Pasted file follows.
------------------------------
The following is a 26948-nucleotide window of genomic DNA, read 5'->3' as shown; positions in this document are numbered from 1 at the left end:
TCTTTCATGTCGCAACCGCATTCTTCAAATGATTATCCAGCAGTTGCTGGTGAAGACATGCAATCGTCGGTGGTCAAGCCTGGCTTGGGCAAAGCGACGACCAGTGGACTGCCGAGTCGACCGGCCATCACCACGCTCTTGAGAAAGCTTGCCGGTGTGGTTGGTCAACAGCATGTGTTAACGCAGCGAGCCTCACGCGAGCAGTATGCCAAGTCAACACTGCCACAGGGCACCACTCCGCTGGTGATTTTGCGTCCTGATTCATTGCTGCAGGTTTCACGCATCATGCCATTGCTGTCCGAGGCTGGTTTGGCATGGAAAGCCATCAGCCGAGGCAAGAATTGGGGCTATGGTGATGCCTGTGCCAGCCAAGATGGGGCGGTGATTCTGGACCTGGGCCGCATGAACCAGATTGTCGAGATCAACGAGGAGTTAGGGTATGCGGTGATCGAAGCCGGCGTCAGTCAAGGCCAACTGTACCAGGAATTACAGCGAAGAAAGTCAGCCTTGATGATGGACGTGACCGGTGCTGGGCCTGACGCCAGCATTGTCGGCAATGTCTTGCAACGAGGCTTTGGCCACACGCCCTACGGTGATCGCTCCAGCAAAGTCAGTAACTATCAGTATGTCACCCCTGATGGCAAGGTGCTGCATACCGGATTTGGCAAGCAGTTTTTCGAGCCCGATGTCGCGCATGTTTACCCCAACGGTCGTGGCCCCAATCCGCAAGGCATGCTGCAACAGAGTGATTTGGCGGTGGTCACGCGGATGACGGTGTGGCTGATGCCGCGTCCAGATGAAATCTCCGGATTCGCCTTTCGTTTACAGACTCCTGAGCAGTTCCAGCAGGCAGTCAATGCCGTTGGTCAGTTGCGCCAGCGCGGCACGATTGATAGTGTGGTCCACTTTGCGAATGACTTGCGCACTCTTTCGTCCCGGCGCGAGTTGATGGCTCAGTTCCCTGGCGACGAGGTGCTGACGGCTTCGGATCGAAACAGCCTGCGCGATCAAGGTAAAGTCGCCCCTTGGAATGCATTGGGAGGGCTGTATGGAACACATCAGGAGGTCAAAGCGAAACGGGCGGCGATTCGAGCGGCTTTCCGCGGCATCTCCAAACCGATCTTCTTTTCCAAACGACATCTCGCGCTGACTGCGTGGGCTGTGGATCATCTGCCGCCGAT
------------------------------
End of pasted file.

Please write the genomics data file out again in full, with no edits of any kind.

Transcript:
The following is a 26948-nucleotide window of genomic DNA, read 5'->3' as shown; positions in this document are numbered from 1 at the left end:
TCTTTCATGTCGCAACCGCATTCTTCAAATGATTATCCAGCAGTTGCTGGTGAAGACATGCAATCGTCGGTGGTCAAGCCTGGCTTGGGCAAAGCGACGACCAGTGGACTGCCGAGTCGACCGGCCATCACCACGCTCTTGAGAAAGCTTGCCGGTGTGGTTGGTCAACAGCATGTGTTAACGCAGCGAGCCTCACGCGAGCAGTATGCCAAGTCAACACTGCCACAGGGCACCACTCCGCTGGTGATTTTGCGTCCTGATTCATTGCTGCAGGTTTCACGCATCATGCCATTGCTGTCCGAGGCTGGTTTGGCATGGAAAGCCATCAGCCGAGGCAAGAATTGGGGCTATGGTGATGCCTGTGCCAGCCAAGATGGGGCGGTGATTCTGGACCTGGGCCGCATGAACCAGATTGTCGAGATCAACGAGGAGTTAGGGTATGCGGTGATCGAAGCCGGCGTCAGTCAAGGCCAACTGTACCAGGAATTACAGCGAAGAAAGTCAGCCTTGATGATGGACGTGACCGGTGCTGGGCCTGACGCCAGCATTGTCGGCAATGTCTTGCAACGAGGCTTTGGCCACACGCCCTACGGTGATCGCTCCAGCAAAGTCAGTAACTATCAGTATGTCACCCCTGATGGCAAGGTGCTGCATACCGGATTTGGCAAGCAGTTTTTCGAGCCCGATGTCGCGCATGTTTACCCCAACGGTCGTGGCCCCAATCCGCAAGGCATGCTGCAACAGAGTGATTTGGCGGTGGTCACGCGGATGACGGTGTGGCTGATGCCGCGTCCAGATGAAATCTCCGGATTCGCCTTTCGTTTACAGACTCCTGAGCAGTTCCAGCAGGCAGTCAATGCCGTTGGTCAGTTGCGCCAGCGCGGCACGATTGATAGTGTGGTCCACTTTGCGAATGACTTGCGCACTCTTTCGTCCCGGCGCGAGTTGATGGCTCAGTTCCCTGGCGACGAGGTGCTGACGGCTTCGGATCGAAACAGCCTGCGCGATCAAGGTAAAGTCGCCCCTTGGAATGCATTGGGAGGGCTGTATGGAACACATCAGGAGGTCAAAGCGAAACGGGCGGCGATTCGAGCGGCTTTCCGCGGCATCTCCAAACCGATCTTCTTTTCCAAACGACATCTCGCGCTGACTGCGTGGGCTGTGGATCATCTGCCGCCGAT